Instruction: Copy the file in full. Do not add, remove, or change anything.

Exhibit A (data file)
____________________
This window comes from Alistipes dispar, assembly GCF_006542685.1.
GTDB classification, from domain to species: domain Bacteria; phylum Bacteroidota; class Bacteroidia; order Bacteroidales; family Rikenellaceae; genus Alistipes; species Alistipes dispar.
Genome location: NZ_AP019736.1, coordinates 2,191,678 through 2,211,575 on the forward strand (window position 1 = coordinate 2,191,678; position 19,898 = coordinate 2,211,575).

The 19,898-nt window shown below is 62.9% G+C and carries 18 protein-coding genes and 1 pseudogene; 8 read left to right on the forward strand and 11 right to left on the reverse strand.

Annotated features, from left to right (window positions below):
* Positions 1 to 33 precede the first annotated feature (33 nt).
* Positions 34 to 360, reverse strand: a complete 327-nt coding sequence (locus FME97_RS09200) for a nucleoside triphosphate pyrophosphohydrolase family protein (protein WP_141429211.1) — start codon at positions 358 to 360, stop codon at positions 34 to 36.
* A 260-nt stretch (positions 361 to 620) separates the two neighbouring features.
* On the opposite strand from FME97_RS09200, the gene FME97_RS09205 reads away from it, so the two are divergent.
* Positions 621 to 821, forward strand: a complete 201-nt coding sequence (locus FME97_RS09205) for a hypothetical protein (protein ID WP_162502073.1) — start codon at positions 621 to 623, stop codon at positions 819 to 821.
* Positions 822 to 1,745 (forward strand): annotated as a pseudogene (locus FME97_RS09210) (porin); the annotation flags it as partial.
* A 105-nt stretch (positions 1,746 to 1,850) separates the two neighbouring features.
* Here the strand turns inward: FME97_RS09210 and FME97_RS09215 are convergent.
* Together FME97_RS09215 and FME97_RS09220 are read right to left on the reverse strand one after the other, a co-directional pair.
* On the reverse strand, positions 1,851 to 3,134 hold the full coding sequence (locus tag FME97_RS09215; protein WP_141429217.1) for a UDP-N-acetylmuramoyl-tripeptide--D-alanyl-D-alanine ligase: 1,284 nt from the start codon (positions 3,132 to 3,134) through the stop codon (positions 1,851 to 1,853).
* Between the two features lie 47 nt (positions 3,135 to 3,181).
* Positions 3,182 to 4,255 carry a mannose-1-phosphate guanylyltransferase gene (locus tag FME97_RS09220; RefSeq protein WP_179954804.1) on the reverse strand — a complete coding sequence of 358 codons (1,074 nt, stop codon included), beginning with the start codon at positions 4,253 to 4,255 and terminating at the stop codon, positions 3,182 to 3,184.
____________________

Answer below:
This window comes from Alistipes dispar, assembly GCF_006542685.1.
GTDB classification, from domain to species: domain Bacteria; phylum Bacteroidota; class Bacteroidia; order Bacteroidales; family Rikenellaceae; genus Alistipes; species Alistipes dispar.
Genome location: NZ_AP019736.1, coordinates 2,191,678 through 2,211,575 on the forward strand (window position 1 = coordinate 2,191,678; position 19,898 = coordinate 2,211,575).

The 19,898-nt window shown below is 62.9% G+C and carries 18 protein-coding genes and 1 pseudogene; 8 read left to right on the forward strand and 11 right to left on the reverse strand.

Annotated features, from left to right (window positions below):
* Positions 1 to 33 precede the first annotated feature (33 nt).
* Positions 34 to 360, reverse strand: a complete 327-nt coding sequence (locus FME97_RS09200) for a nucleoside triphosphate pyrophosphohydrolase family protein (protein WP_141429211.1) — start codon at positions 358 to 360, stop codon at positions 34 to 36.
* A 260-nt stretch (positions 361 to 620) separates the two neighbouring features.
* On the opposite strand from FME97_RS09200, the gene FME97_RS09205 reads away from it, so the two are divergent.
* Positions 621 to 821, forward strand: a complete 201-nt coding sequence (locus FME97_RS09205) for a hypothetical protein (protein ID WP_162502073.1) — start codon at positions 621 to 623, stop codon at positions 819 to 821.
* Positions 822 to 1,745 (forward strand): annotated as a pseudogene (locus FME97_RS09210) (porin); the annotation flags it as partial.
* A 105-nt stretch (positions 1,746 to 1,850) separates the two neighbouring features.
* Here the strand turns inward: FME97_RS09210 and FME97_RS09215 are convergent.
* Together FME97_RS09215 and FME97_RS09220 are read right to left on the reverse strand one after the other, a co-directional pair.
* On the reverse strand, positions 1,851 to 3,134 hold the full coding sequence (locus tag FME97_RS09215; protein WP_141429217.1) for a UDP-N-acetylmuramoyl-tripeptide--D-alanyl-D-alanine ligase: 1,284 nt from the start codon (positions 3,132 to 3,134) through the stop codon (positions 1,851 to 1,853).
* Between the two features lie 47 nt (positions 3,135 to 3,181).
* Positions 3,182 to 4,255 carry a mannose-1-phosphate guanylyltransferase gene (locus tag FME97_RS09220; RefSeq protein WP_179954804.1) on the reverse strand — a complete coding sequence of 358 codons (1,074 nt, stop codon included), beginning with the start codon at positions 4,253 to 4,255 and terminating at the stop codon, positions 3,182 to 3,184.